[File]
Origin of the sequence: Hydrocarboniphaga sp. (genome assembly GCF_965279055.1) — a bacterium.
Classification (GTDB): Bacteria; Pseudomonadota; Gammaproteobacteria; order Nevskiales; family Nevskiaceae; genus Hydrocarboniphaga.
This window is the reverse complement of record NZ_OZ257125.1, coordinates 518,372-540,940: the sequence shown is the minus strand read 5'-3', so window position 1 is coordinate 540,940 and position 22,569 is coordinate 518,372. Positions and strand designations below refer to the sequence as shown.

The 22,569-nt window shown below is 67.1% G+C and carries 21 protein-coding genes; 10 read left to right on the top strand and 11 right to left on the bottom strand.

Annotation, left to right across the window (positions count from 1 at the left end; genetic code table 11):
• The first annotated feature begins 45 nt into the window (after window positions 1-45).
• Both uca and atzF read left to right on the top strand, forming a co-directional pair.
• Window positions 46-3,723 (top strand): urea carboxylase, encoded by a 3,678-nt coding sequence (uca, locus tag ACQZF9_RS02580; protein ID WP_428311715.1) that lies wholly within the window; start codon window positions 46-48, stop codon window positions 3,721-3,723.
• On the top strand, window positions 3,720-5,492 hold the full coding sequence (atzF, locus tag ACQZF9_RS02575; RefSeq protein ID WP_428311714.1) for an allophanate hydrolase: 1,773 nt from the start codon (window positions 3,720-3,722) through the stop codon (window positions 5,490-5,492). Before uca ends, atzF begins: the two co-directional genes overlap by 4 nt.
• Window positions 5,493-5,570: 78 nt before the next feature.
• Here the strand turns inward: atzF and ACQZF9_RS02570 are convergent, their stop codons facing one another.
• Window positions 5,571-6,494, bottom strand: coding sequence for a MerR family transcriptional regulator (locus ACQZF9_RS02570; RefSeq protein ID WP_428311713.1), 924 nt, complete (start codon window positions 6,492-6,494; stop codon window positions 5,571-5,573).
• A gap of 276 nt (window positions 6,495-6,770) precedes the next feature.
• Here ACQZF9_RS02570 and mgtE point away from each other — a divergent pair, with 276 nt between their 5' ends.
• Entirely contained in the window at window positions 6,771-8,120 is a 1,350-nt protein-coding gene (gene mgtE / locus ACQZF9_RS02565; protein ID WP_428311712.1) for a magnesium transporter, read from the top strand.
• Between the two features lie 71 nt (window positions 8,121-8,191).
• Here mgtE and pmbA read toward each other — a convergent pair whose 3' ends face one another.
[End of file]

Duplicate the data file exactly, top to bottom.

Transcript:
Origin of the sequence: Hydrocarboniphaga sp. (genome assembly GCF_965279055.1) — a bacterium.
Classification (GTDB): Bacteria; Pseudomonadota; Gammaproteobacteria; order Nevskiales; family Nevskiaceae; genus Hydrocarboniphaga.
This window is the reverse complement of record NZ_OZ257125.1, coordinates 518,372-540,940: the sequence shown is the minus strand read 5'-3', so window position 1 is coordinate 540,940 and position 22,569 is coordinate 518,372. Positions and strand designations below refer to the sequence as shown.

The 22,569-nt window shown below is 67.1% G+C and carries 21 protein-coding genes; 10 read left to right on the top strand and 11 right to left on the bottom strand.

Annotation, left to right across the window (positions count from 1 at the left end; genetic code table 11):
• The first annotated feature begins 45 nt into the window (after window positions 1-45).
• Both uca and atzF read left to right on the top strand, forming a co-directional pair.
• Window positions 46-3,723 (top strand): urea carboxylase, encoded by a 3,678-nt coding sequence (uca, locus tag ACQZF9_RS02580; protein ID WP_428311715.1) that lies wholly within the window; start codon window positions 46-48, stop codon window positions 3,721-3,723.
• On the top strand, window positions 3,720-5,492 hold the full coding sequence (atzF, locus tag ACQZF9_RS02575; RefSeq protein ID WP_428311714.1) for an allophanate hydrolase: 1,773 nt from the start codon (window positions 3,720-3,722) through the stop codon (window positions 5,490-5,492). Before uca ends, atzF begins: the two co-directional genes overlap by 4 nt.
• Window positions 5,493-5,570: 78 nt before the next feature.
• Here the strand turns inward: atzF and ACQZF9_RS02570 are convergent, their stop codons facing one another.
• Window positions 5,571-6,494, bottom strand: coding sequence for a MerR family transcriptional regulator (locus ACQZF9_RS02570; RefSeq protein ID WP_428311713.1), 924 nt, complete (start codon window positions 6,492-6,494; stop codon window positions 5,571-5,573).
• A gap of 276 nt (window positions 6,495-6,770) precedes the next feature.
• Here ACQZF9_RS02570 and mgtE point away from each other — a divergent pair, with 276 nt between their 5' ends.
• Entirely contained in the window at window positions 6,771-8,120 is a 1,350-nt protein-coding gene (gene mgtE / locus ACQZF9_RS02565; protein ID WP_428311712.1) for a magnesium transporter, read from the top strand.
• Between the two features lie 71 nt (window positions 8,121-8,191).
• Here mgtE and pmbA read toward each other — a convergent pair whose 3' ends face one another.